Hell the dude’s “best friend” (hold that thought for a moment), looks half of Till’s age! The only other character that looks like his age is the protagonist dorky girlfriend is Jane Levy (that chick from Don’t Breathe)…again ridiculously not even close to high school. On top of that, the movie tries to give Tripp a bully…who never actually says anything directly to Tripp. He’s basically there to show off a tricked out pick-up truck with his blonde girlfriend in tow, but he serves no purpose whatsoever. But don’t worry age of the characters is the least of this movie’s problems, let’s hold off them for now and let’s rag on the “adorable” monster.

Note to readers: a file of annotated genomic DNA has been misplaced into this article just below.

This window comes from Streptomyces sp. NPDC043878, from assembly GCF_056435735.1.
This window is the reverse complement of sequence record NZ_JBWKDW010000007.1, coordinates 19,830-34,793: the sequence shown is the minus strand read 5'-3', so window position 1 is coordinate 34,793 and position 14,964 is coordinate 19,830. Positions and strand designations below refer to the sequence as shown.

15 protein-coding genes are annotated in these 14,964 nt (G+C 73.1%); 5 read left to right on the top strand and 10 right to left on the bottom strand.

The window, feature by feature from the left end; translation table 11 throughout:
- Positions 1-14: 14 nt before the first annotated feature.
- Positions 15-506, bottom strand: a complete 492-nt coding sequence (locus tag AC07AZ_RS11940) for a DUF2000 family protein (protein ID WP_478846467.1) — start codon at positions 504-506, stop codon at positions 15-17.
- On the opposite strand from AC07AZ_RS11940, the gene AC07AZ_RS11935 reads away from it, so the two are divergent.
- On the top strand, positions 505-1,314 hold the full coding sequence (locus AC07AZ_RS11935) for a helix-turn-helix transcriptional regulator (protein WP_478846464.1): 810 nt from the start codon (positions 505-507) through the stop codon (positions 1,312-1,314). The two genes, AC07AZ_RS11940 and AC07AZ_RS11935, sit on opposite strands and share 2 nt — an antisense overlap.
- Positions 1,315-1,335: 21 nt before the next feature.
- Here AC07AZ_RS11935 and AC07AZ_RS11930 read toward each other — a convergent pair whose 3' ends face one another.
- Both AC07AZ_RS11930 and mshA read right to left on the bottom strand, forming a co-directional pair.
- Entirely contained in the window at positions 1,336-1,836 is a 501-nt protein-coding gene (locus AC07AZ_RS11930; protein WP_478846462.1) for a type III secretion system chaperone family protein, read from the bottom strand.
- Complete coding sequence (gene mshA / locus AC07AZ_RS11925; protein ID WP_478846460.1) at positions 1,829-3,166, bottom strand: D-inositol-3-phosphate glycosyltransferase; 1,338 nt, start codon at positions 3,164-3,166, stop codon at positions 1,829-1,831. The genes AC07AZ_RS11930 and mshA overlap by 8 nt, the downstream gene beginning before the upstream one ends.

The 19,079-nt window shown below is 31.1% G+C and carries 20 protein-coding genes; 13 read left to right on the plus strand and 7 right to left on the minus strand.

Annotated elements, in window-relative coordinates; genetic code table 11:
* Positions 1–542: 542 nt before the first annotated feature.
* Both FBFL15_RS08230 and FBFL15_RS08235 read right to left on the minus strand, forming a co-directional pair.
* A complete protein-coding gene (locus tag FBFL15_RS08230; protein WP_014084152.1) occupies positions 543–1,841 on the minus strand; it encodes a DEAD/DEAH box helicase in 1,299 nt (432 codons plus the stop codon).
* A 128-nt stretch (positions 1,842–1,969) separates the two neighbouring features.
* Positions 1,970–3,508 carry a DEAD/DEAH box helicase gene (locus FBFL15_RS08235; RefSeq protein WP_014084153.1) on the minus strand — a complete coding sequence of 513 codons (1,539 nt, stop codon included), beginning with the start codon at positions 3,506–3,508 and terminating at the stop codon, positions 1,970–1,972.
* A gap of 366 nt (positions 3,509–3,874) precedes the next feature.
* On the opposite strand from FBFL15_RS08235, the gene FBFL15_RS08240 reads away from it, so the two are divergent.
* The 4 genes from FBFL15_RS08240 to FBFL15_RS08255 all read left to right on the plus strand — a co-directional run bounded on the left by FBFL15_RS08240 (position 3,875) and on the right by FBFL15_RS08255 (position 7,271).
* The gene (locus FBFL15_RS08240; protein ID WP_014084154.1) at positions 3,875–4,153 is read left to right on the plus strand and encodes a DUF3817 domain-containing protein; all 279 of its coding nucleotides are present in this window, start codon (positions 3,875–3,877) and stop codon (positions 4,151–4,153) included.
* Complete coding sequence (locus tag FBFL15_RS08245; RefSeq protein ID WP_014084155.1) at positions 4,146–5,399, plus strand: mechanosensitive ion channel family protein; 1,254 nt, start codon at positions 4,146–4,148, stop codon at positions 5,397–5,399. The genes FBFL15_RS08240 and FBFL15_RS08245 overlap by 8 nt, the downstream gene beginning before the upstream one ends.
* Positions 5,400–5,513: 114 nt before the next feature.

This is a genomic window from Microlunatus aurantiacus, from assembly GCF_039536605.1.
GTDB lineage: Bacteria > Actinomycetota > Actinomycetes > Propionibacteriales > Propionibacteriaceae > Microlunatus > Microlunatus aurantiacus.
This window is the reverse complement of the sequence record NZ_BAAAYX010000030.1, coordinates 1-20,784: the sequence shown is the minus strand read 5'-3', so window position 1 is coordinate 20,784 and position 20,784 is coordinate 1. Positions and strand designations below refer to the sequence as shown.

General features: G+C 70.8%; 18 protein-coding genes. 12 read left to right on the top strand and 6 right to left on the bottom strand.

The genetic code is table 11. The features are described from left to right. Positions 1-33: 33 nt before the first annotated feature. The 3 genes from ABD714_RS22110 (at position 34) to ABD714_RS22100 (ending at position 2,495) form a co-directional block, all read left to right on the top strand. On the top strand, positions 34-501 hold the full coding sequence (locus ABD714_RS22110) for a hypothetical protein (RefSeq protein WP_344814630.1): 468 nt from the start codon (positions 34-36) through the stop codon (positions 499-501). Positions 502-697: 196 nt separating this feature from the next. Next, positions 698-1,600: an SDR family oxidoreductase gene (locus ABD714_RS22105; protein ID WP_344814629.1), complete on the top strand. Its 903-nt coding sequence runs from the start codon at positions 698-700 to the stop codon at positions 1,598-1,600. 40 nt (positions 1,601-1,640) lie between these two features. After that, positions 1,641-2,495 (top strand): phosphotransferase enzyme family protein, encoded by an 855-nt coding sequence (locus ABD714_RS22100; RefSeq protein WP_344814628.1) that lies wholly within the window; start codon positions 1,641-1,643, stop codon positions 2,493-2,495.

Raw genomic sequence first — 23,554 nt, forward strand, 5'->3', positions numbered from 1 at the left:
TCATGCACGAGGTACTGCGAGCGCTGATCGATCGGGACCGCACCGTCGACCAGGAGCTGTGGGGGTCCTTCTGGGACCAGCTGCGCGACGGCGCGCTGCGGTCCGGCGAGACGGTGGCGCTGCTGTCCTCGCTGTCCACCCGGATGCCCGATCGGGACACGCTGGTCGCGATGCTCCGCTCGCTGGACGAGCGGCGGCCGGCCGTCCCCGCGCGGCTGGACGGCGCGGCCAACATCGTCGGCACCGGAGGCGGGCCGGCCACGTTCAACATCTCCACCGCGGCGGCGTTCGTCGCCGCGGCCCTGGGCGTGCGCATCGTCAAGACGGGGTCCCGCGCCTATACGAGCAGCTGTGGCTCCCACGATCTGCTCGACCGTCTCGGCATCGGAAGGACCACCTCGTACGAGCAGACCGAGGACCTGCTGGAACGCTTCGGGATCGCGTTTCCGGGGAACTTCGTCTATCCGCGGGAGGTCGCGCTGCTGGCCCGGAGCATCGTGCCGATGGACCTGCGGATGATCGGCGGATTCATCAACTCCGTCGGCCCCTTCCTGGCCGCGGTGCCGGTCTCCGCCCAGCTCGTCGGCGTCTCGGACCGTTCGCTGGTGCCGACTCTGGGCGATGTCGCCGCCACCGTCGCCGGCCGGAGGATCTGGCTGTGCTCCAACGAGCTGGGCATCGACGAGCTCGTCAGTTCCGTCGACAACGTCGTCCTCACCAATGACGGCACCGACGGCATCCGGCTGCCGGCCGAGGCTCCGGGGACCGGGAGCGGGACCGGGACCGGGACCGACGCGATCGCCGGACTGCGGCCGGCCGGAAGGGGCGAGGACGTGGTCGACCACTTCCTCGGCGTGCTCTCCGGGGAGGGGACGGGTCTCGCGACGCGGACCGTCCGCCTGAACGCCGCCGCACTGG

So the origin of this freak of nature is that he’s among a species of creatures that live in underground bodies of water and they like to drink oil. While an “evil” oil corporation lead by Rob Lowe (I’ll give you a moment to cry for an 80’s icon dying career) digs into the ground, they accidentally yank out a trio of the creatures and one of them (dubbed “Creech”) hides out in a truck. Apparently this tentacle-porn-lover’s wet dream likes to pile drive right into pick-up trucks and rip out the gas tanks for sustenance and winds up in Tripp’s junkyard (because this is the 1980s again where ALL teenagers hung out in junkyards for…some reason). It’s through a series of contrivances does Tripp discover what Creech eats and finds out that the animal is hyper intelligent enough to customize an old truck and modify it to have the creature as the engine / suspension system / all-terrain (and I mean all-terrain) capabilities. He basically enslaved the stupidly happy abomination from God’s rectum.